While in college, D’Mario Northington, FastForward U’s new student program coordinator, started a clothing line he thought would be a hobby. He planned to become a plastic surgeon, after all, going so far as to shadow doctors while an undergraduate at Michigan State University.
But then he visited a student startup accelerator at Michigan State and found he loved the logistics and customer discovery process involved in launching a business.
“There was just something about the idea of having a vision and then figuring out how to make it work,” he says.
Instead of medical school, Northington after graduating joined Venture For America (VFA), a two-year fellowship program that provides firsthand startup experiences. It was through VFA that Northington successfully applied for his position at FastForward U, the student accelerator program of Johns Hopkins Technology Ventures (JHTV). Josh Ambrose, JHTV’s director of student ventures, praised Northington’s “vision for the Baltimore ecosystem.”
“We really appreciate that D’Mario’s own background mirrors a continuum of interests that we find in our JHU students, from art to science,” says Ambrose. “His own experiments and accomplishments so far help give him a foundation of firsthand experience to relate to our student teams, especially those that are considering entrepreneurship for the first time.”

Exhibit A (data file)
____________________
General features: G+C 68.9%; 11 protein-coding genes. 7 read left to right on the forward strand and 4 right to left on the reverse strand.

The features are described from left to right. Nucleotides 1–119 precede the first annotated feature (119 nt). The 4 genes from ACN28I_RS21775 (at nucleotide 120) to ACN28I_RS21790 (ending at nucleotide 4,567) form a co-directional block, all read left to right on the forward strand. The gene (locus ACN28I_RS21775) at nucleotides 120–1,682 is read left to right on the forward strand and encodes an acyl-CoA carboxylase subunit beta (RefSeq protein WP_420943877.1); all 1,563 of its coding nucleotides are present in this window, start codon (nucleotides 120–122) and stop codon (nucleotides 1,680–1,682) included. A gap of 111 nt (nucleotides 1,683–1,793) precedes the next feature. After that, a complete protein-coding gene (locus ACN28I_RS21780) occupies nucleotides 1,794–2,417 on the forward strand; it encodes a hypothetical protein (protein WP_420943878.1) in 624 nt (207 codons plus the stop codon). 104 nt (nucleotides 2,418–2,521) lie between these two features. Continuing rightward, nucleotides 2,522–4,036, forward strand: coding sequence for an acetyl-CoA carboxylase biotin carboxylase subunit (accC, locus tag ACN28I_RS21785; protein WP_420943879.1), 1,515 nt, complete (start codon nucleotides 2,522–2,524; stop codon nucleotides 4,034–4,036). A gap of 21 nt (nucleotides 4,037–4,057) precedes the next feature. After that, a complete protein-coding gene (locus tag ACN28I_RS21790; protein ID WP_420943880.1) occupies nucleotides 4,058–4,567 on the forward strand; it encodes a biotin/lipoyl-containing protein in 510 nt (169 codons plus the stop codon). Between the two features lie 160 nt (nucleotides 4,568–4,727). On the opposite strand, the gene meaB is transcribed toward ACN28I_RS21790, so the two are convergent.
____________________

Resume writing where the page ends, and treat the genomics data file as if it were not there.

Northington will oversee the Spark accelerator, an early-stage track for teams to validate their ideas and learn the basics of market research and customer discovery. He is starting a series of student think tank workshops, and will be a regular presence on the Homewood campus working with student groups and organizations.
Northington is based at FastForward U’s co-working space in Remington, which is open seven days a week for anyone with a Johns Hopkins ID.
“We’re here for the students,” he says. “Just show up.”
Northington archived his clothing line’s website, but looks forward to gaining inspiration and some new ideas from being back in a student accelerator space.
“Just do it,” he says of the advice he gives aspiring student entrepreneurs. “You have nothing to lose.”